Iranian oil exports are set to drop off very soon, Special Representative for Iran Brian Hook said at a press briefing on Thursday.
The ‘maximum pressure’ campaign of the U.S. is going after the money, as 80 percent of Iran’s revenue comes from oil exports, Hook said.
“We have taken over 1 million bpd off Iran’s export list and many more barrels will be coming off very soon,” the diplomat said at a briefing to describe how Iran is funding and arming proxy groups in the Middle East.
The U.S. is doing everything it can to deter and discover sanctions evasion, Hook said, referring to tracking down illegal missile and oil export shipments.
“All of our diplomatic posts in the region, especially in the Middle East and in Europe are putting in place strategies to detect and prevent sanction evasion,” Hook noted.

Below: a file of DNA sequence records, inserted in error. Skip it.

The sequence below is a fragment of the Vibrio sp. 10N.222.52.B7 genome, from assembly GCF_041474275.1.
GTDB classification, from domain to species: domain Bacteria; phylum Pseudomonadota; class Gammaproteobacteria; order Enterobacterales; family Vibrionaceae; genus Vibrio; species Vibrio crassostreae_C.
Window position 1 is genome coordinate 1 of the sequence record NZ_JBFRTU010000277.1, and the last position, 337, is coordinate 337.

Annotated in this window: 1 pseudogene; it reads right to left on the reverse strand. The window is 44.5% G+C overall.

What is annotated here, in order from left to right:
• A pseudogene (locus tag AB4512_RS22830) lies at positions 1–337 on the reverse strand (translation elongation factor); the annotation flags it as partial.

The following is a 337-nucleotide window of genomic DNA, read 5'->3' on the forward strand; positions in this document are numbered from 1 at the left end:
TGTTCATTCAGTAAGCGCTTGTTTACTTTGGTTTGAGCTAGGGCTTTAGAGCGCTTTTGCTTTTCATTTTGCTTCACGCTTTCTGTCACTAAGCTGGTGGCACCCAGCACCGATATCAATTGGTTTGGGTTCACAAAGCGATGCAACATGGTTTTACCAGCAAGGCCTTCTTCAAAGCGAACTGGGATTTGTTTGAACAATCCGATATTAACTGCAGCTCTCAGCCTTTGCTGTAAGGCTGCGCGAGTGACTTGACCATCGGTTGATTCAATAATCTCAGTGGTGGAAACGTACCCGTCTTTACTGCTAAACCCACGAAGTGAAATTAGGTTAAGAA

For months, the United States had said that it was aiming to drive Iran’s oil exports down to zero, and the oil market started to fear in the summer that a steep decline in Iranian oil barrels would tighten the global market too much. OPEC and Russia moved in to reverse the production cuts and compensate for what was expected to be a significant loss of Iranian oil supply. But after imposing the sanctions on Iran’s oil on November 5, United States granted waivers to eight Iranian oil customers—including the biggest buyers China and India—due to the specific countries’ circumstances and to ensure a well-supplied oil market, as U.S. Secretary of State Mike Pompeo said.
Earlier fears of not enough supply turned into fears of an oversupply which, coupled with signs of slowing demand amid high prices, drove the price of oil down by 25 percent from the October peak, when prices hit a four-year high.
According to S&P Global Platts trade flow tracking data, Iranian crude oil exports in November are below 800,000 bpd so far, compared with a six-month average of 2.4 million bpd earlier this year. Due to more Iranian ships switching off transponders, Platts Analytics expects Iranian exports to be more in the region of 1.1 million bpd for November, the month for which buyers had not rushed to purchase from Iran due to the lack of clarity on U.S. waivers before the sanctions snapped back.